This is a fun project that I've been meaning to do for some time - and I finally found the time in the last week. T4 Text Templates are a very cool technology in Visual Studio 2008 and 2010 that make it super-easy to generate C# code, XML, or other text in an automated fashion as part of the editing experience in Visual Studio. The way they work is that you write a text template that consists of a mixture of text and code. The text can be C# code, XML, HTML, or just about any kind of text that you can imagine. The code can be C# or VB.NET - the code is embedded in special code blocks that are delimited by <# and #>. Then, when you save the template in Visual Studio, at that point in time, right as you save it, Visual Studio transforms the template into a complete program, compiles it, runs it, and then saves the output in a file in your project.
This is a natural technology to apply to Open XML document generation. In this video, I create a text template from some LINQ to XML code, and a word-processing document that I saved in the Flat OPC format. When you save the template, it generates automatically a word-processing document from the template. You can open the word-processing document immediately after saving the template.
While it is great to edit and develop T4 templates in Visual Studio 2010, you may want to generate a document in a different context - perhaps as part of a larger process. You can write your own T4 template processor by writing a 'Custom Host'. The video walks through this process and demonstrates generating a word-processing document from a command line program. Note that before you can build a Custom Host, you need to install the Visual Studio 2010 SDK.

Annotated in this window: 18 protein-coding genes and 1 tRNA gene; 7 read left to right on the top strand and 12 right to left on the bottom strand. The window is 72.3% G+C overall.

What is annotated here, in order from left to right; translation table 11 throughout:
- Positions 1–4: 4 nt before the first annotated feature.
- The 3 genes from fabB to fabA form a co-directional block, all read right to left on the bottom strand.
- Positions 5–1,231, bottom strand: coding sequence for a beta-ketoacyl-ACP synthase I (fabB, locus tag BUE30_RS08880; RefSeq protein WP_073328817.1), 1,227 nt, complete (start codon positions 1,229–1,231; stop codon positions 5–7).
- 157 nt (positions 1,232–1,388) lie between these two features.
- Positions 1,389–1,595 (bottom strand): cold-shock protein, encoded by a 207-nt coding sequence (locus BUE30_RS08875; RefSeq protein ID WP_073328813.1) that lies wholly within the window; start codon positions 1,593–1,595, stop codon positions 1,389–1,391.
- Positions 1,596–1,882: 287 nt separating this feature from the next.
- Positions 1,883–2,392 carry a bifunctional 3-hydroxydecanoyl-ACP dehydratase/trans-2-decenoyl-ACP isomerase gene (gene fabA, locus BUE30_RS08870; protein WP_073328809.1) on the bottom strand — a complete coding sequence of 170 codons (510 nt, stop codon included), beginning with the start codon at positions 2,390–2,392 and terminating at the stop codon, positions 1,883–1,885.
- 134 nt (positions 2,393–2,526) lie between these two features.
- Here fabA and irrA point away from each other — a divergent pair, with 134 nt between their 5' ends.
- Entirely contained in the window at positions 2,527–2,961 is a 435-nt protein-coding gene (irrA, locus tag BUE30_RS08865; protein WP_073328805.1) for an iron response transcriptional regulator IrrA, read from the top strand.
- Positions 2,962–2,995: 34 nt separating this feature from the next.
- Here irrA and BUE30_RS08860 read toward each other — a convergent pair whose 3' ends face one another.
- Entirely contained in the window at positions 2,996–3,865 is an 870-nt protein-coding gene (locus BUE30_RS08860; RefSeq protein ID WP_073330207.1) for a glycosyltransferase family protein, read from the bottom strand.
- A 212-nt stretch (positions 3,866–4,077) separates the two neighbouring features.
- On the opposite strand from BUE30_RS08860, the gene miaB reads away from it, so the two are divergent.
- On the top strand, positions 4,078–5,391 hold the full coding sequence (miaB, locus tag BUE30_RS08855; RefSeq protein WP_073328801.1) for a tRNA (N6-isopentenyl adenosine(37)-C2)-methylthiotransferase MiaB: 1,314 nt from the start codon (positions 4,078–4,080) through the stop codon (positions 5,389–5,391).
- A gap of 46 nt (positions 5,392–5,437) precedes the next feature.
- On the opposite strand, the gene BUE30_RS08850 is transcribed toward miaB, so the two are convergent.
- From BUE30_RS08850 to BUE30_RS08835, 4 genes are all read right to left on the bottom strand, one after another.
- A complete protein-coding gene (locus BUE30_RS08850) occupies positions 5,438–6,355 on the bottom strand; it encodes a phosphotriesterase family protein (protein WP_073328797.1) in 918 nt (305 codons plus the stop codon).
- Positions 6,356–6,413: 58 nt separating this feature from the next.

I kept the actual document that I generate as simple as possible, as I was more concerned about demonstrating the mechanics of using T4 templates to generate Open XML documents. You can take these basic ideas that I present in this video, and generate some really complicated documents with a minimum of effort.
I've attached the code to this post.
One last point - as I mentioned earlier in this post, in the video, I show generating a Flat OPC document. It is pretty simple to convert that Flat OPC document to an ordinary DOCX. The blog post, Transforming Flat OPC Format to Open XML Documents, shows how.
T4 templates are cool. I hope you enjoy watching this video as much as I enjoyed making it.